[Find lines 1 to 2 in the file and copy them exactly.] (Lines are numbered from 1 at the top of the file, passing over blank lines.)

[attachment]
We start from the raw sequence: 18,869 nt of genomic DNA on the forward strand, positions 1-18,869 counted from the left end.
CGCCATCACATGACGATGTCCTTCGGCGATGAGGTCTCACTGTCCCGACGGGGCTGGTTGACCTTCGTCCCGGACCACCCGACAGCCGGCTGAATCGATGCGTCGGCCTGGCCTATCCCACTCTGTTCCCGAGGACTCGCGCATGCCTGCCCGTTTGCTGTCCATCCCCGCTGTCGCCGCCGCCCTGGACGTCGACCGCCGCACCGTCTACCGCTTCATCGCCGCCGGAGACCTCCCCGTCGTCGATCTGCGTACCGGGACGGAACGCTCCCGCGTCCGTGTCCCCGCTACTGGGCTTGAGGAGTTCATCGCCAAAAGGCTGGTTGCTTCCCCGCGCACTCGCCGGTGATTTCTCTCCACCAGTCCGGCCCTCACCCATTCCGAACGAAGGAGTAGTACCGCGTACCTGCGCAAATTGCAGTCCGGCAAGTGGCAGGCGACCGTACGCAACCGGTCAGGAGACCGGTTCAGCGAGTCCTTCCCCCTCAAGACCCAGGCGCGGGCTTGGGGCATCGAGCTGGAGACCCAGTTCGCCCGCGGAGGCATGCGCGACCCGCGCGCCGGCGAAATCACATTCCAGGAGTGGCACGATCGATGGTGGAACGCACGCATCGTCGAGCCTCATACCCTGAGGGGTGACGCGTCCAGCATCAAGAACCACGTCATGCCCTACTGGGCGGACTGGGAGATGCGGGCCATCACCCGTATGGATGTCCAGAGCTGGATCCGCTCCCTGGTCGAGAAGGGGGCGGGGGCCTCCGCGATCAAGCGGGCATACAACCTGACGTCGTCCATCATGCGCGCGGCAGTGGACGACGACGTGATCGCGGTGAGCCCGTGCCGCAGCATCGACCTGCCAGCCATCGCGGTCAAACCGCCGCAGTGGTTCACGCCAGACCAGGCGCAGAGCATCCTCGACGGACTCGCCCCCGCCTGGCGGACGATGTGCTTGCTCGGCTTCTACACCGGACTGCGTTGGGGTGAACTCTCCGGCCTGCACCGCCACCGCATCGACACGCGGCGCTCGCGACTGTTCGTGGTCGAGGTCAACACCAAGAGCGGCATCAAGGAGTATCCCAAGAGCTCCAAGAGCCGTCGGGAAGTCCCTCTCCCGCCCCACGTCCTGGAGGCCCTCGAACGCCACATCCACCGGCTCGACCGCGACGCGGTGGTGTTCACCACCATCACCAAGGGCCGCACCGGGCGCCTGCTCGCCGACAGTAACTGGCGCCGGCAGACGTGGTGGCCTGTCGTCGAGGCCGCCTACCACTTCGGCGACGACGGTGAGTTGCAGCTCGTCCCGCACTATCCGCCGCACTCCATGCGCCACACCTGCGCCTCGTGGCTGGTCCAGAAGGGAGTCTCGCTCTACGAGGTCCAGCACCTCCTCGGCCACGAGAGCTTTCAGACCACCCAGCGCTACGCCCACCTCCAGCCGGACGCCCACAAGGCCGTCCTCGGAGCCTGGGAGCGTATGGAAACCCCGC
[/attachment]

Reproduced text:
We start from the raw sequence: 18,869 nt of genomic DNA on the forward strand, positions 1-18,869 counted from the left end.
CGCCATCACATGACGATGTCCTTCGGCGATGAGGTCTCACTGTCCCGACGGGGCTGGTTGACCTTCGTCCCGGACCACCCGACAGCCGGCTGAATCGATGCGTCGGCCTGGCCTATCCCACTCTGTTCCCGAGGACTCGCGCATGCCTGCCCGTTTGCTGTCCATCCCCGCTGTCGCCGCCGCCCTGGACGTCGACCGCCGCACCGTCTACCGCTTCATCGCCGCCGGAGACCTCCCCGTCGTCGATCTGCGTACCGGGACGGAACGCTCCCGCGTCCGTGTCCCCGCTACTGGGCTTGAGGAGTTCATCGCCAAAAGGCTGGTTGCTTCCCCGCGCACTCGCCGGTGATTTCTCTCCACCAGTCCGGCCCTCACCCATTCCGAACGAAGGAGTAGTACCGCGTACCTGCGCAAATTGCAGTCCGGCAAGTGGCAGGCGACCGTACGCAACCGGTCAGGAGACCGGTTCAGCGAGTCCTTCCCCCTCAAGACCCAGGCGCGGGCTTGGGGCATCGAGCTGGAGACCCAGTTCGCCCGCGGAGGCATGCGCGACCCGCGCGCCGGCGAAATCACATTCCAGGAGTGGCACGATCGATGGTGGAACGCACGCATCGTCGAGCCTCATACCCTGAGGGGTGACGCGTCCAGCATCAAGAACCACGTCATGCCCTACTGGGCGGACTGGGAGATGCGGGCCATCACCCGTATGGATGTCCAGAGCTGGATCCGCTCCCTGGTCGAGAAGGGGGCGGGGGCCTCCGCGATCAAGCGGGCATACAACCTGACGTCGTCCATCATGCGCGCGGCAGTGGACGACGACGTGATCGCGGTGAGCCCGTGCCGCAGCATCGACCTGCCAGCCATCGCGGTCAAACCGCCGCAGTGGTTCACGCCAGACCAGGCGCAGAGCATCCTCGACGGACTCGCCCCCGCCTGGCGGACGATGTGCTTGCTCGGCTTCTACACCGGACTGCGTTGGGGTGAACTCTCCGGCCTGCACCGCCACCGCATCGACACGCGGCGCTCGCGACTGTTCGTGGTCGAGGTCAACACCAAGAGCGGCATCAAGGAGTATCCCAAGAGCTCCAAGAGCCGTCGGGAAGTCCCTCTCCCGCCCCACGTCCTGGAGGCCCTCGAACGCCACATCCACCGGCTCGACCGCGACGCGGTGGTGTTCACCACCATCACCAAGGGCCGCACCGGGCGCCTGCTCGCCGACAGTAACTGGCGCCGGCAGACGTGGTGGCCTGTCGTCGAGGCCGCCTACCACTTCGGCGACGACGGTGAGTTGCAGCTCGTCCCGCACTATCCGCCGCACTCCATGCGCCACACCTGCGCCTCGTGGCTGGTCCAGAAGGGAGTCTCGCTCTACGAGGTCCAGCACCTCCTCGGCCACGAGAGCTTTCAGACCACCCAGCGCTACGCCCACCTCCAGCCGGACGCCCACAAGGCCGTCCTCGGAGCCTGGGAGCGTATGGAAACCCCGC